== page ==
The impulses of human acts are usually complex. To the less objectionable dances of a former generation, young people may have been prompted in part by the mere animal love of motion which leads the lamb to skip and the school-boy to leap. Some found another impulse in the love of music. Many were impelled by the tyranny of fashion, by the fear of being taunted as “wall flowers,” or of being reproached as puritans. Many moved under a love of excitement which they did not stop to analyze. In some at least, less innocent emotions prompted the exercise. In the modern dances it, is simple folly to deny the presence of a stronger tendency towards the evil elements of attraction. Now, the complexity of the impulse could not but deceive, especially the inconsiderate and inexperienced dancer, as to the nature of his own emotions. He felt, but did not analyze. This admission may on the one hand greatly palliate the error of the inconsiderate dancer, and may give us the pleasing ability to exculpate him personally from conscious corruption. But on the other hand, it only places the practice in a more objectionable light by so much as it shows it deceitful and treacherous as a stimulus of evil. From this point of view, one easily sees how futile it is to quote the declarations of a few inexperienced dancers as to their innocency of evil sensations, in proof of the lawfulness of the amusement. Over against this partial testimony must be placed a fearful array. It is notorious that the introduction of the waltz, less objectionable than the more recent round dances, excited in England and America the general condemnation of the world and the universal reprehension of the church. To those who are old enough to remember the verdict of the healthier sentiment, it is self-evident that any change in that verdict since is due to the sophisticating of the general conscience by the tolerance in society of the evil. Those whose experience is more recent may see a fair picture of the earlier and healthier disapprobation in Byron’s poem, “The Waltz.” It is replete with his keenest and bitterest satire. The amusement is by innuendo charged with the worst possible tendecies. He intimates that nothing but the deplorable relaxation in the fashionable world, resulting from the example of the fourth George when Prince Regent, and the force of his personal example, could have made it possible to domesticate the abominable innovation in British society. In his view the waltzer had tarnished all the purity and delicacy which make woman attractive:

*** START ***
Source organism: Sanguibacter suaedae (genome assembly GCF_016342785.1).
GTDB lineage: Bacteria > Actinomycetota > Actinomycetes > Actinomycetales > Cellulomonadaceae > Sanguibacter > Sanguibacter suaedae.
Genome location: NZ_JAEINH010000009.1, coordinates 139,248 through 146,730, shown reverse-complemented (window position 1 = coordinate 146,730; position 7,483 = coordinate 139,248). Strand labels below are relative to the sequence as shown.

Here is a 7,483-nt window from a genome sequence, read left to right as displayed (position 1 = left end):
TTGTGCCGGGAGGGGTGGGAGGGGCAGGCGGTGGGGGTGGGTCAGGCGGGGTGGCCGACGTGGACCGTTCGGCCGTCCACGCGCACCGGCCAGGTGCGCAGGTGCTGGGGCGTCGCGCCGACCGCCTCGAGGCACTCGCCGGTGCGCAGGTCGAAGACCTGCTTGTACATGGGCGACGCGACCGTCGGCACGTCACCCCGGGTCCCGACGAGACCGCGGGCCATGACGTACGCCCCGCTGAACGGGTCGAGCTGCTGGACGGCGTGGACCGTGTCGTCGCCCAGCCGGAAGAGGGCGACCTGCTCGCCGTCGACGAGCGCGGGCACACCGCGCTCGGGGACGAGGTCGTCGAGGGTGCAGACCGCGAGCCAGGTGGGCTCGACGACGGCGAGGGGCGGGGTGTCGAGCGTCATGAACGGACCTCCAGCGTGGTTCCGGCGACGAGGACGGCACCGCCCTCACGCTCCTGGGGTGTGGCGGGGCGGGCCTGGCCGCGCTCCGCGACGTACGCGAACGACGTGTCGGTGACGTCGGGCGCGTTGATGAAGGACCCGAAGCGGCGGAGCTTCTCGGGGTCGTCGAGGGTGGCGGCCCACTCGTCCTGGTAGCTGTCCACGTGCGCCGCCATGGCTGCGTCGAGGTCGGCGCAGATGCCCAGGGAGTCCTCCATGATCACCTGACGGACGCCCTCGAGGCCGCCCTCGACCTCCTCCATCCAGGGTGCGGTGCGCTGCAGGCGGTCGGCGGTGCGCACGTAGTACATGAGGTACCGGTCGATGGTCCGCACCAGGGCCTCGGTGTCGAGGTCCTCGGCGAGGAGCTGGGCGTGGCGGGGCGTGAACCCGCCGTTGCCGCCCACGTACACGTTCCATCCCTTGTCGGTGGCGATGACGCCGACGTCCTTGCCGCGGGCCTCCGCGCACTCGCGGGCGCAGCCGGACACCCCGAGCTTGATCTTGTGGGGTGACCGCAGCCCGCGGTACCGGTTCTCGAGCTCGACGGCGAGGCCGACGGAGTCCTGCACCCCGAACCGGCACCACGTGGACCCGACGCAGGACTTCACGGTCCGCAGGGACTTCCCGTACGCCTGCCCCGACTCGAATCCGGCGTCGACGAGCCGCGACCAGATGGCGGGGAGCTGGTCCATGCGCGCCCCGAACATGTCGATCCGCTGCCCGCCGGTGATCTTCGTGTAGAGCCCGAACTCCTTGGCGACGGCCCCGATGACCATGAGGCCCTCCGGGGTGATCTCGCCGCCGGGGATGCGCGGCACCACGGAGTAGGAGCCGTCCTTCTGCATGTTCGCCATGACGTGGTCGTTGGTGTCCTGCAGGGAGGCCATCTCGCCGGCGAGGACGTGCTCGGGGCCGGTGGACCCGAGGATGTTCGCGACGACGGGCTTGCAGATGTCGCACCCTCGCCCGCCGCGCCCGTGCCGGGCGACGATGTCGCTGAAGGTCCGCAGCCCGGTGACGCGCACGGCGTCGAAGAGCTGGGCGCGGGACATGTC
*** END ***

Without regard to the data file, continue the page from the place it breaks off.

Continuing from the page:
“At once love’s most enduring thought resign,
To press the hand so pressed by none but thine;
To gaze upon that eye which never met
Another’s ardent look without regret.
Approach the lip which all, without restraint,
Come near enough—if not to touch—to taint!
If such thou lovest, love her then no more.”
Byron, it is well known, was far from a saint. If even his gross mind was thus impressed by the new amusement, what is the judgment which Christian purity must pass upon it? And if we may receive these verses of Goethe as an expression of German sentiment, the waltz was no more justified in the land of its origin than here:
“What? The girl of my heart by another embraced?
What? The balm of her lips shall another man taste?
What? Touched in the whirl by another man’s knee?
What? Panting recline on another than me?
Sir, she is yours: from the plum you have brushed the soft blue;
From the rose you have shaken its tremulous dew—
What you touched you may take; pretty waltzer, adieu!”
He must be verdant indeed who can defend the round dance from the charge of impurity, after he is made aware of the feelings avowed by its unblushing male votaries. Let the participants of the other sex be as innocent as a vestal of the infection, that innocency does not remove the loathing which the delicate mind should feel for the unconscious association. Nor, in view of the fact that God forbids our making ourselves unnecessarily the occasions of sin to others, does it remove the guilt. Again, it is well known that men who join in these dances with females for whom they care nothing, usually express the greatest repugnance to seeing their own sisters imitate their example. Why is this? Because these men know the true nature of the amusement. The argument is trite but just, that the real secret source of the excitement is disclosed by the fact that round dances of men with men, and women with women, possess no attraction. In view of these stubborn facts, and the fearful testimony of the police of our large cities as to the sources whence the denizens of the house of her whose “feet go down to death and whose steps take hold on hell” are recruited, the denial of evil tendency in this practice can appear as only the blindness of prejudice and folly. Should any reputable father detect a man, who had no other rights than those of a stranger or at most of a common acquaintance, in such relations to the person of his daughter in the parlor as attend the round dance, he would unquestionably regard it as an outrage upon the honor of his house, which, if Christian forbearance did not hold his hand, would be washed out in blood.